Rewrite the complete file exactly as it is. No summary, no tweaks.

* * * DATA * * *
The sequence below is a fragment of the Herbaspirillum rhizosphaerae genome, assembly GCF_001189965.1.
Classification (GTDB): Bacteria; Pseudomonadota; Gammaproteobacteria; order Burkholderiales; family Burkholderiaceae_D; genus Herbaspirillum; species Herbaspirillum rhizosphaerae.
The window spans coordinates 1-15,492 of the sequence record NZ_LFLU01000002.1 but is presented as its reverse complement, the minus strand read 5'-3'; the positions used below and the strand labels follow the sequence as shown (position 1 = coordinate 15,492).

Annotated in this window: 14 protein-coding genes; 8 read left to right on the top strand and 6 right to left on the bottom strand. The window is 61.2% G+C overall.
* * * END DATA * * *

The sequence below is a fragment of the Herbaspirillum rhizosphaerae genome, assembly GCF_001189965.1.
Classification (GTDB): Bacteria; Pseudomonadota; Gammaproteobacteria; order Burkholderiales; family Burkholderiaceae_D; genus Herbaspirillum; species Herbaspirillum rhizosphaerae.
The window spans coordinates 1-15,492 of the sequence record NZ_LFLU01000002.1 but is presented as its reverse complement, the minus strand read 5'-3'; the positions used below and the strand labels follow the sequence as shown (position 1 = coordinate 15,492).

Annotated in this window: 14 protein-coding genes; 8 read left to right on the top strand and 6 right to left on the bottom strand. The window is 61.2% G+C overall.